Tuesday, August 19, 2014

The pay gap that might not be there

Need to prove an argument? Chuck in some statistics. Any old ones will do.

Sometimes it's hard to tell if a journalist is ignorant of statistics or is being deliberately misleading. Like most of us, they seldom question statistics that seem to prove what they already think they know. 

The Guardian is no better or worse than most, and it's been doing a lot of it lately. Some of its statistics are misleading, but mostly they simply don't say what they seem to say. Whether the writer knows this and is trying to pull a fast one or just doesn't understand what the numbers mean is hard to say. 

Take this example, in a recent article about how the press should report suicide in the wake of Robin Williams' death:

"Many years ago an episode of Casualty showed someone taking an overdose of a particular drug. The following week there was a 17% increase in this kind of suicide attempt." Guardian, 13 August 2014
That's a pretty damning percentage, isn't it? But it doesn't tell you anything unless you know the hard numbers behind it (which are hard to pin down, but you can try if you like). After all, 17% of 10,000 is 1,700 people. But 17% of six is only one person. And if the numbers are small, 17% could be within the normal range of variation.

There's another little fact that should make the careful reader sit up and take notice: that episode was watched by 22% of the UK population. When was the last time a prime-time TV show was watched by so many people? Given the proliferation of TV channels and the rise of on-demand viewing, you'd probably guess that this show was broadcast over 15 years ago. And you'd be right. Why has the writer chosen such an old piece of research? Who knows, but it's reasonable to infer that there hasn't been a recent case that shows the sort of correlation she wants you to see. 

Now look at this little gem:
"Including men and women managers of all ages, the CMI [Chartered Management Institute] said that the pay gap stands at £9,069, with men getting an average salary of £39,461 where women get £30,392." Guardian, 19 August 2014
Your antennae should start twitching at the phrase "of all ages". Such a wide sample of ages makes the analysis, and the headline 'pay gap', meaningless. Taken on its own, it could equally be evidence that the pay gap is an old problem that has now been solved.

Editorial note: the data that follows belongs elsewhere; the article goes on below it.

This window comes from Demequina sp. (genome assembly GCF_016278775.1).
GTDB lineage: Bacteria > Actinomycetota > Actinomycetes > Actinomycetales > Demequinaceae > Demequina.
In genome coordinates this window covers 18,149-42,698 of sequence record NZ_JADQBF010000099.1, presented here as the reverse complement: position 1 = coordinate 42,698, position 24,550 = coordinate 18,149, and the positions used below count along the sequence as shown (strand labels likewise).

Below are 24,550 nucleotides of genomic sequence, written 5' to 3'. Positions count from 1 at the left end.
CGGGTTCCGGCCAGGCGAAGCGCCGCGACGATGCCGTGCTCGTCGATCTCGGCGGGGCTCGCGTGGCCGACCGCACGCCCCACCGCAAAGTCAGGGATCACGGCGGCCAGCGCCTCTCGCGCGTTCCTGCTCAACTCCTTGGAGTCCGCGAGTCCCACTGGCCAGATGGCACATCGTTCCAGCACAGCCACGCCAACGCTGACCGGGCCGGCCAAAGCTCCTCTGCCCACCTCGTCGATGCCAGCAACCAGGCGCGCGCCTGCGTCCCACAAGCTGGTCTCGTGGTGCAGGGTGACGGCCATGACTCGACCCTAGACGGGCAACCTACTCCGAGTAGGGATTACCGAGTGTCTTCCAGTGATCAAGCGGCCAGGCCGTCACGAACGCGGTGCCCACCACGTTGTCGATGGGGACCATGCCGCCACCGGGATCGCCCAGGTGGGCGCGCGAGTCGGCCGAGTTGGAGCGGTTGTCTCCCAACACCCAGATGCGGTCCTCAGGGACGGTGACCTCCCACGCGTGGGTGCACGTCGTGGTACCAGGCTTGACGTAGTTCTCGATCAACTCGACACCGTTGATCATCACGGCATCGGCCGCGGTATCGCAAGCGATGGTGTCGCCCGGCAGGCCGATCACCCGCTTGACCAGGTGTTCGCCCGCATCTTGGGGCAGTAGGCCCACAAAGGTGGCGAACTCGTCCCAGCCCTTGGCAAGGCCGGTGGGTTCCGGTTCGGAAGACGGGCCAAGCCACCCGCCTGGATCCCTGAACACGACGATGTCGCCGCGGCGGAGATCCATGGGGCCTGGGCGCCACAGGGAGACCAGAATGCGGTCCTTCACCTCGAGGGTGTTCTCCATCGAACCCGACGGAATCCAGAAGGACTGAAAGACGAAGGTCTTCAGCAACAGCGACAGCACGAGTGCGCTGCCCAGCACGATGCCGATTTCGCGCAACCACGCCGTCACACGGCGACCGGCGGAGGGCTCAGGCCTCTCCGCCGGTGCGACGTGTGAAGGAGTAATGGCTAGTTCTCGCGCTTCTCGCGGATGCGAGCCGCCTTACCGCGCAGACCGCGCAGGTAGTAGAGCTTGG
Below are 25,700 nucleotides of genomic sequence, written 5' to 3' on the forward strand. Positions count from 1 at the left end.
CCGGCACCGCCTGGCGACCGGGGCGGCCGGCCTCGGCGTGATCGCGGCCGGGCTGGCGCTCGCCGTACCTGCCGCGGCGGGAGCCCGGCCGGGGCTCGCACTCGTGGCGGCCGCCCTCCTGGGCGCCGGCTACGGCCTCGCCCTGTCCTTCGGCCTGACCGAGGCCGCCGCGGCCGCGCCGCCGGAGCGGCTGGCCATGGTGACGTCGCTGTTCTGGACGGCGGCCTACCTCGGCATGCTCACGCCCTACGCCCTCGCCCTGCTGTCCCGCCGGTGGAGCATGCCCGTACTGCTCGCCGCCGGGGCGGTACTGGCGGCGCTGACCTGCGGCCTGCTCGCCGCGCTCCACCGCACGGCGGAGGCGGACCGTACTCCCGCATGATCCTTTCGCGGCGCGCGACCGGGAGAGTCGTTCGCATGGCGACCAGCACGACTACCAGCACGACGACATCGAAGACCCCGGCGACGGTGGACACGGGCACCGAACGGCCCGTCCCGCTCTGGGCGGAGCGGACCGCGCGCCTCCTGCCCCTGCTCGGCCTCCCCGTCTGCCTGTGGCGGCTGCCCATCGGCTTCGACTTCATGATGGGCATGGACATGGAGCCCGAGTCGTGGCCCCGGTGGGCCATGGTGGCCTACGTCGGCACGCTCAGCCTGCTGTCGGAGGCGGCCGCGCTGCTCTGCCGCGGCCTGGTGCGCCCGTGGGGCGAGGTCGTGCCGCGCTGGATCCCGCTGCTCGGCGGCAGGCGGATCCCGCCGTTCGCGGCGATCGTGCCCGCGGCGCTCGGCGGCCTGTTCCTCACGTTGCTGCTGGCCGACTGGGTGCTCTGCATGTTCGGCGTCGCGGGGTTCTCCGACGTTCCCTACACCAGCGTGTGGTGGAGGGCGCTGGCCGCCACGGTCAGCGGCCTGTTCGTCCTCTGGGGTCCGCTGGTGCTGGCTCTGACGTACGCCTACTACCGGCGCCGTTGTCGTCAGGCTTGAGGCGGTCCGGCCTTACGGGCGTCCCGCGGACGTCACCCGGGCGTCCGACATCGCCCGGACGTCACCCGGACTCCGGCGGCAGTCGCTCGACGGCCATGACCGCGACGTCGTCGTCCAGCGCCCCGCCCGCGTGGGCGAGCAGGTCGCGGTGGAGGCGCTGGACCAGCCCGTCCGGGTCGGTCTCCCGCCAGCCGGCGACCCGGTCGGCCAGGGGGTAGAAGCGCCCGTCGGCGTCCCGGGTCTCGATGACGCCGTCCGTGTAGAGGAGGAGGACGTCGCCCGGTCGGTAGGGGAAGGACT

How so? Well, we can be sure that the top bosses with the biggest salaries, and who are overwhelmingly males in their 50s, get the most. Junior managers get paid much less. If up-and-coming junior executives in their 30s are overwhelmingly female, then the average female salary will be much lower than the average male salary, which is exactly what we see here. The more young women get promoted into management, the wider the pay gap will be (as measured by this statistic). So top management has a male past and present, but a female future.

I'm not saying this is actually the case, but the statistic the article relies on 'proves' this argument just as well as it 'proves' the writer's.

But there are more numbers in this article that suggest my devil's-advocate analysis might actually be right:
"The CMI said, "…the gap is far worse for women aged 40-plus, where the problem is twofold. Not only does the salary gap increase with age and seniority, but there is also a persistent 'bonus pay gap'." 
If things are significantly worse for older female executives, there could be several reasons for this.
1) Discrimination gets worse the higher up you get (what the writer wants you to believe)
2) Discrimination was much worse 20-30 years ago, so women of talent were held back in their careers and haven't caught up yet
3) Discrimination is much less of a problem now, because younger women are rapidly closing the pay gap
All three arguments can equally plausibly be made from the data on offer, but the writer has chosen the one that suits his prejudices. The impression that the writer is carefully selecting his statistics is strengthened by the phrase "female managers aged over 40 … earn 35% less than men", followed by "The average pay gap between men and women aged between 46 and 60 stands at £16,680 a year." Why the sudden change from "over 40" to "between 46 and 60"? Forty-six seems a strange number to choose. Why not 45? Or 43, or 48, or 40 (since he's just been writing about the over-40s)?

I'm not arguing that sexism doesn't still exist in business; my point is that these numbers don't prove it, however much the writer wishes that they do. And I find myself questioning the existence of a problem that very probably does exist.

Moral: Sloppy statistics fool some people, but they undermine your argument.

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